Easing the housing shortage: co-lateral living
Back in October 2015, Tibbalds developed a concept called Co-Lateral Living, which was submitted and shortlisted in the NLA New Ideas for Housing competition, conceived to establish options to help solve the London housing shortage.
Our ideas, developed together with Henley Halebrwon Rorrison Architects, evolved through conversations between like-minded Londoners from various generations.
Tibbalds’ concept is for ’Co-Lateral Living’ to be created as a not for profit company or Trust into which people invest capital. The primary investors are older people who are downsizing and wish to release capital from the sale of their home.
These investors (or shareholders) will occupy 50% of each Co-Lateral home. Their investment will pay for the construction of the housing.
The other 50% of Co-Lateral occupiers will be younger people, who will pay rent for the space they occupy. Their rents provide the older investors with an income or pension supplement. In return for receiving this income the older person’s original investment (or share) is gradually transferred to the younger renter.
Over time, share capital will transfer from the older to younger residents. As the younger residents grow older they will gain a share ‘pot’, and in turn they will be able to receive a rent or pension from an incoming younger generation that will take their place.
The model assumes that share capital invested or accumulated would only grow in line with inflation, and hence the capital growth currently associated with property ownership would be removed from the equation, making access to property affordable to all.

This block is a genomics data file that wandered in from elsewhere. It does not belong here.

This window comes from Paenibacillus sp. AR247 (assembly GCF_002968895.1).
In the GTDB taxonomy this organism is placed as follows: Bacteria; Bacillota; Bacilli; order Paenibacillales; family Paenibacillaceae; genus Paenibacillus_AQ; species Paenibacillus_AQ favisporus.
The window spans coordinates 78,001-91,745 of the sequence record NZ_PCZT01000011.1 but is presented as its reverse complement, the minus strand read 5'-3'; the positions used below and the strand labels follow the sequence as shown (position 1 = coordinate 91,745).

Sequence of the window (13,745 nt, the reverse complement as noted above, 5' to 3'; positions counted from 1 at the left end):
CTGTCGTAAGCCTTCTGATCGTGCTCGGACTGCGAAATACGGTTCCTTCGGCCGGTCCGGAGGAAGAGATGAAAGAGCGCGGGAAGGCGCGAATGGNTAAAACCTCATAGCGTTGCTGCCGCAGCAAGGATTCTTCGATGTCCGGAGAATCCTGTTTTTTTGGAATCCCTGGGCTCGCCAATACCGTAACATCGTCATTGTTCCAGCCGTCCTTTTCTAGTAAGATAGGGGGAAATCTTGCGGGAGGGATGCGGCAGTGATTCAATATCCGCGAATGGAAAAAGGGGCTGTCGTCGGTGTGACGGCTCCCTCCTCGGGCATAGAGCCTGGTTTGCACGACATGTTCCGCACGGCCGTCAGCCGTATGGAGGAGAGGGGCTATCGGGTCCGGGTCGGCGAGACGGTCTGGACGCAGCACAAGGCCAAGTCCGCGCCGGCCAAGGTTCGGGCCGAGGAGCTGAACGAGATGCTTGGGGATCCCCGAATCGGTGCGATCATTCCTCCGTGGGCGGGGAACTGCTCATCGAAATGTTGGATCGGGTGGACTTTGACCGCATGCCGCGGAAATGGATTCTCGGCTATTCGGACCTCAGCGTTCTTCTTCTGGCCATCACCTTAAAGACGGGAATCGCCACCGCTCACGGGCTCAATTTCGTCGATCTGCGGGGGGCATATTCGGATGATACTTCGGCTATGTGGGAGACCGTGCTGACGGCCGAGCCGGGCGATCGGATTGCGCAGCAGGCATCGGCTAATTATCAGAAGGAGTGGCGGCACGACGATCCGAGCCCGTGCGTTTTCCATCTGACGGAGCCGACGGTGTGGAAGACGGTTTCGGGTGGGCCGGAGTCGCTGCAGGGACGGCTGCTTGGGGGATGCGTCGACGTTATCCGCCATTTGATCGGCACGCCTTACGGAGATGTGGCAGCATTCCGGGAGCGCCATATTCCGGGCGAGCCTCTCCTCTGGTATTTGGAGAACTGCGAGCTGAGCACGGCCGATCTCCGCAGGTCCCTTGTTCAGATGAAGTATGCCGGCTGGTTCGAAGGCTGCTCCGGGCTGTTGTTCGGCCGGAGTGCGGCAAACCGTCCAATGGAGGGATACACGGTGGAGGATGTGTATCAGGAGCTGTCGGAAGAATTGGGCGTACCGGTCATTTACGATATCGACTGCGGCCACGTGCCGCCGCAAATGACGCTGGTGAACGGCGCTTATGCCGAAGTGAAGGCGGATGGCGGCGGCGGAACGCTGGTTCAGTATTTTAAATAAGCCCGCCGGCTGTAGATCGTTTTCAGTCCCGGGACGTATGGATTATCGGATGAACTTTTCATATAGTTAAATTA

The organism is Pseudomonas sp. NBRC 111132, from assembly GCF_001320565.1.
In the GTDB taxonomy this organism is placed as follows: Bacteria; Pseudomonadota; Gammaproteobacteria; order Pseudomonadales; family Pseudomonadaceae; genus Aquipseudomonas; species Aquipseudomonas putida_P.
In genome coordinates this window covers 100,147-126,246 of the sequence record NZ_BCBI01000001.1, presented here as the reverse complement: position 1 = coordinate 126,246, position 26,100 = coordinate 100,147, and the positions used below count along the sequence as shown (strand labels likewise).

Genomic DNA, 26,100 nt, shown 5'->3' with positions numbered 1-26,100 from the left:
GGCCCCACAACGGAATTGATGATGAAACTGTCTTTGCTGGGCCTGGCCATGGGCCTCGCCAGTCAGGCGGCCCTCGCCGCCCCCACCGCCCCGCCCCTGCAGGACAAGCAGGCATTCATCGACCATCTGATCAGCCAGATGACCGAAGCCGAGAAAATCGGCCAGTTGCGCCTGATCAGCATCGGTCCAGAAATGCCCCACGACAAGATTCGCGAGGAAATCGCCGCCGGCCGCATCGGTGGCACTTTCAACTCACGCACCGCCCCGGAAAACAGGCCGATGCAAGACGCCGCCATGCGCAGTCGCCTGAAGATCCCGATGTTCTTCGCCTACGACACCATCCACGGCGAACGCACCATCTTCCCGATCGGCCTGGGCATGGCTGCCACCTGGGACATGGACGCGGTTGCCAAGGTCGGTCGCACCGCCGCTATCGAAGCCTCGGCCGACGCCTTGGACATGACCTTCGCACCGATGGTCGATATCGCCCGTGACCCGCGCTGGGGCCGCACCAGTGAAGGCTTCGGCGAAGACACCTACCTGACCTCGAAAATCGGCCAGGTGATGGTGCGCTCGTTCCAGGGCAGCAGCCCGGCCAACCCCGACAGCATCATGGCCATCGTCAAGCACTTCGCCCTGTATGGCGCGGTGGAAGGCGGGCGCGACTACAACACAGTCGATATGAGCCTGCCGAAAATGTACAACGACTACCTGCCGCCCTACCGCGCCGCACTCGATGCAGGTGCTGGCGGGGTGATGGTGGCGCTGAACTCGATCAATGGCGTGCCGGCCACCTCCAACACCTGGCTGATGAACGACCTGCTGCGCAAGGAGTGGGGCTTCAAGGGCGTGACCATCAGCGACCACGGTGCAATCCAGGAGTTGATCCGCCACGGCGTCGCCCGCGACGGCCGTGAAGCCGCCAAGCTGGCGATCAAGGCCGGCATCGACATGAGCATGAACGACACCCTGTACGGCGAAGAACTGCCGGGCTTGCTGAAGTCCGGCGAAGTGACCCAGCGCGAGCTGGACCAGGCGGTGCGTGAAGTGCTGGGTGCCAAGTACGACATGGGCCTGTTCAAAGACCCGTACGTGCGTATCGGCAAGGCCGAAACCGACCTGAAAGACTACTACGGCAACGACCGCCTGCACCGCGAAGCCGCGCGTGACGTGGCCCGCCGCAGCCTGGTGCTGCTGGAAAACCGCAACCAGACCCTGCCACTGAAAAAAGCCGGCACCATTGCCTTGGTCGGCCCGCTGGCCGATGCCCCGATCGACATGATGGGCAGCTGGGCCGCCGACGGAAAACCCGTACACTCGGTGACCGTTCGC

The Co-Lateral model provides individual units connected to a generous provision of communal spaces available to all residents, similar to a co-housing model. The units are slightly smaller to London Housing Design standards by reducing functional spaces such as spare bedrooms, storage and utility areas and these are then incorporated within the extensive communal facilities. Other facilities would include a rooftop garden and clubhouse, a library/workspace, private dining room, gym and guest rooms.
The NLA competition invited anyone to submit an idea that would help to improve the speed, scale and quality of housing supply. Ideas could be small-scale or large in their ambition, but when brought together would make a significant contribution to the delivery of quality housing in the capital. It attracted over 200 entries from 16 countries around the world, from world-renowned architects, developers, consultants, local boroughs and everyday city residents.
Our competition entry can be downloaded by clicking here.
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